There's a new sheriff in town and it goes by the name of Google Analytics 4 (GA4). Since 2005, we've all been well acquainted with Google's Universal Analytics and how it works. But in October of 2021, Google announced its most powerful version of the platform yet.

On July 1, 2023, Google Universal Analytics properties will stop processing new hits. The shift to GA4 is a significant change for Google Analytics users, and it’s essential to prepare for the switch now.

Differences Between Universal Analytics & Google Analytics 4

With previous platform updates, Google took care of all the back-end updates for you. Your data remained the same and the interfaces didn’t change. But, that’s not the case with GA4.

Google made some impactful changes with GA4 that may take time to get used to. The large differences include:

  • The interface for navigation and setting up reports
  • The data set itself (since Universal Analytics data and GA4 data are not compatible)
  • No longer able to compare year-over-year (YoY) data
  • Access to some metrics and functionality

In addition to those changes, GA4 will also focus on privacy settings, machine learning, and the ability to set more specific preferences.

GA4 Privacy Settings

Google describes GA4 as the new property designed for the future of measurement. This includes privacy control settings like “cookieless measurement”. That being said, all privacy features available in Universal Analytics (UA) are still available in GA4.

However, Google is well aware that in our day and age, privacy is becoming a top priority for most. GA4 enforces strict data retention policies. To put it simply, with UA you were able to choose how long data is kept (intervals ranging between 14 months and indefinitely). In GA4, you can choose to retain data for either two months or 14 months, then it is deleted monthly automatically.

Long story short, society is increasingly demanding more respect for their privacy, and Google Analytics 4 is a step in the right direction.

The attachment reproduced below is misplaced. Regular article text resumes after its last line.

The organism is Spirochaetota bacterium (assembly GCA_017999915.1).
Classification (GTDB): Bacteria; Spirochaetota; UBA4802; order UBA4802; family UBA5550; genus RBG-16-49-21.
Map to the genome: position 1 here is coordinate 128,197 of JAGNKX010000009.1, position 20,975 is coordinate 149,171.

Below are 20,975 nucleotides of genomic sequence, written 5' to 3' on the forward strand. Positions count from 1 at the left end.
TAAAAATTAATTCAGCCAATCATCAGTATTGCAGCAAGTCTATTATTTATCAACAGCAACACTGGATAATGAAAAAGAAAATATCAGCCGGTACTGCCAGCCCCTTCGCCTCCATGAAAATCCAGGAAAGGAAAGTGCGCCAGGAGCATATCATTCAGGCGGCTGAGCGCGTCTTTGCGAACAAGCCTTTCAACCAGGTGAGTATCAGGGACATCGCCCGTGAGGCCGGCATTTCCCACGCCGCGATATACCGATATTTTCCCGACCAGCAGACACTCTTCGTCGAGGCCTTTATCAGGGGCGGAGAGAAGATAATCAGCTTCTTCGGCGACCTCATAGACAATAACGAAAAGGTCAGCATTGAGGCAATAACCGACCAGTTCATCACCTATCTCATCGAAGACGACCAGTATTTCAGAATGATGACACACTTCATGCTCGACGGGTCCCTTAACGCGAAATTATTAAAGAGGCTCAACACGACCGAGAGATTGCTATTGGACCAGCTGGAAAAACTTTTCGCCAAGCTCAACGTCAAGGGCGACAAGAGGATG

Machine Learning with GA4

We’ve all heard of “machine learning” and how cool it can be, but what does it have to do with Google Analytics? GA4 utilizes machine learning to track traffic across desktop traffic and app traffic, which wasn’t possible before.

When you use GA4, you’re able to see if a customer visits your app, then your website, or vice versa. This is a game changer. If someone views a product on your website, then switches to the app and purchases the item a few days later, you’re able to track that data. How? GA4 incorporates User IDs automatically across all reporting, analysis, and insights. Best part? It does not require a separate User ID reporting view to follow users on the site and the app.

Custom Preferences with GA4

In GA4, you’re able to track form submissions, video views, external link clicks, and other events easily. It’s no longer necessary to change code or other settings on your website or app. GA4 has a list of default events such as scroll behavior and transitions, plus the ability to set your own custom events. Events in GA4 are grouped into four categories:

  • Recommended events like sign-up, login, and purchase
  • Automatically-collected events like first visit, session start, and user engagement
  • Enhanced measurement events like scrolls, file downloads, outbound clicks, and site searches
  • Custom events

Since valuable data is defined differently across all business industries, GA4 makes it easier to specifically define your parameters compared to UA. However, having more flexibility to customize comes with more time, thought, and setup.

What Else is New with GA4?

Since GA4 is redefining how to track and measure website interactions, it’s crucial to be aware of the following key changes.

New Vocabulary to Learn

Some things have remained the same with the shift to GA4, but there are some important changes in terminology. For example:

  • Behavior –> Engagement
  • Segments –> Comparisons
  • Channels –> User Acquisition
  • Properties –> Streams

There are more changes in terminology, but it’s safe to say getting reacquainted with the navigation of GA4 may take some time.

Updated User Interface

Even though the vernacular is changing, the user interface in GA4 is a lot more user-friendly and intuitive than in previous versions. Compared to UA, GA4’s interface is simple and streamlined. However, like all new things, it will take time to get used to the new interface to use it effectively.

New Key Features

When you transfer over to GA4, you’ll have the opportunity to get familiar with new features like:

  • More granular user data controls: Easily comply with global data regulations such as GDPR and CCPA.